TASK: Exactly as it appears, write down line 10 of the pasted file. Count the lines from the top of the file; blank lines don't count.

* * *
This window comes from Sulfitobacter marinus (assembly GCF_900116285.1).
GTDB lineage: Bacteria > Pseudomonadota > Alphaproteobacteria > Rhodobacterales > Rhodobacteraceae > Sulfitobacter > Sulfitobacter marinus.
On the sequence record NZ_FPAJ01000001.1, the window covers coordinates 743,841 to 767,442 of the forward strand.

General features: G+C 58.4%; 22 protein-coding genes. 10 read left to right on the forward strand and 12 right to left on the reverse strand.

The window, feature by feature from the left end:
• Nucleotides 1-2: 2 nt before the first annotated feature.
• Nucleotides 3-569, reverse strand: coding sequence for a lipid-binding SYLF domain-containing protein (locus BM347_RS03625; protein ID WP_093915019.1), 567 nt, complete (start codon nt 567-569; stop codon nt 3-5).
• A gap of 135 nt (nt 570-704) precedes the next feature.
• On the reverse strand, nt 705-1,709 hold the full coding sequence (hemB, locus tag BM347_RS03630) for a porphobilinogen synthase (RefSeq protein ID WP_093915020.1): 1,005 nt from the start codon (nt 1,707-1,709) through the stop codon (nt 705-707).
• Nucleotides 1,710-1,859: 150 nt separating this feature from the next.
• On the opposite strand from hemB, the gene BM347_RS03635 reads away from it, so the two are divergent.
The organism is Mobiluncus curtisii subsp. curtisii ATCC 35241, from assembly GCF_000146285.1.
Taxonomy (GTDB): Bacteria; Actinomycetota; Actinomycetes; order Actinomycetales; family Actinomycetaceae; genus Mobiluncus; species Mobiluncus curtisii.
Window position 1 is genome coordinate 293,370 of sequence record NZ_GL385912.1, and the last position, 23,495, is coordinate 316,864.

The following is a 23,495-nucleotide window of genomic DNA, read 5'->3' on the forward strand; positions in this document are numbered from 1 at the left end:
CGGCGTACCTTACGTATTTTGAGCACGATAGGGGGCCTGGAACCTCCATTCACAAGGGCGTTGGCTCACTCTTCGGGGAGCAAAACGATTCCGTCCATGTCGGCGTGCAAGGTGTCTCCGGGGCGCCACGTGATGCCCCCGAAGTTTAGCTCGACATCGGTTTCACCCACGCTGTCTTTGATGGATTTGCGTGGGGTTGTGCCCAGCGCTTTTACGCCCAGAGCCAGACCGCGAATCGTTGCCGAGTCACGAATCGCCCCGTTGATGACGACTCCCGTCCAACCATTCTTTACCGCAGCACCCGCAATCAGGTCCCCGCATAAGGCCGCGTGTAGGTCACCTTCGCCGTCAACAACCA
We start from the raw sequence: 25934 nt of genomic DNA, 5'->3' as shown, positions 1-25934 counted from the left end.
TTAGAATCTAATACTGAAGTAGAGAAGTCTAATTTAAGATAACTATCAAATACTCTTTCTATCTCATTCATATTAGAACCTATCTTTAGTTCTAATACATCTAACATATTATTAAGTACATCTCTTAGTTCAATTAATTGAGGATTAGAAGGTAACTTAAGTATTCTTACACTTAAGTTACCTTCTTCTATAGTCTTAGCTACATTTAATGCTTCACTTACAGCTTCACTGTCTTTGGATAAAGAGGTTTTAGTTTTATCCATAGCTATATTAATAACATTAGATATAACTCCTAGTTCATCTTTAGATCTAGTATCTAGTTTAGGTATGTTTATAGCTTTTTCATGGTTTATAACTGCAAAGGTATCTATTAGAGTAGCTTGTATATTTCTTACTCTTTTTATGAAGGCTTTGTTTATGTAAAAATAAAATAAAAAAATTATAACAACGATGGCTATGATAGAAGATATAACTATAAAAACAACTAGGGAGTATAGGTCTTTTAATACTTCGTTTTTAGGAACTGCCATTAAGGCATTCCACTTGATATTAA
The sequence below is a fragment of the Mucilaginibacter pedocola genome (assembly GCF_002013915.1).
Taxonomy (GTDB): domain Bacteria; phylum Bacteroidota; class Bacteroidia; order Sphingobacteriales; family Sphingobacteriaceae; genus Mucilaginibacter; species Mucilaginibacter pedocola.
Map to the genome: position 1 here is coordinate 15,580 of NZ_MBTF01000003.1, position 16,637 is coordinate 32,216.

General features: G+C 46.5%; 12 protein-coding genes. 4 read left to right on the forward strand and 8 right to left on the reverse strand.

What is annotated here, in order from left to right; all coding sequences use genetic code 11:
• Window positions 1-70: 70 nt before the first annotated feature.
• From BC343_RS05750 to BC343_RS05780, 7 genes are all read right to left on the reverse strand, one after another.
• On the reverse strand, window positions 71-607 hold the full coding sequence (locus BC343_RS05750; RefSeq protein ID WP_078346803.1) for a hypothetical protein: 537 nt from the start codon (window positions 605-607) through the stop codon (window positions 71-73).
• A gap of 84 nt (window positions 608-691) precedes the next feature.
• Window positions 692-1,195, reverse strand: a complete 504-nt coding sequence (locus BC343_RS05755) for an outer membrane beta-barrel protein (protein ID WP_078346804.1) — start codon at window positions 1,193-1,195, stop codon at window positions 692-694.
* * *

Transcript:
• Nucleotides 1,710-1,859: 150 nt separating this feature from the next.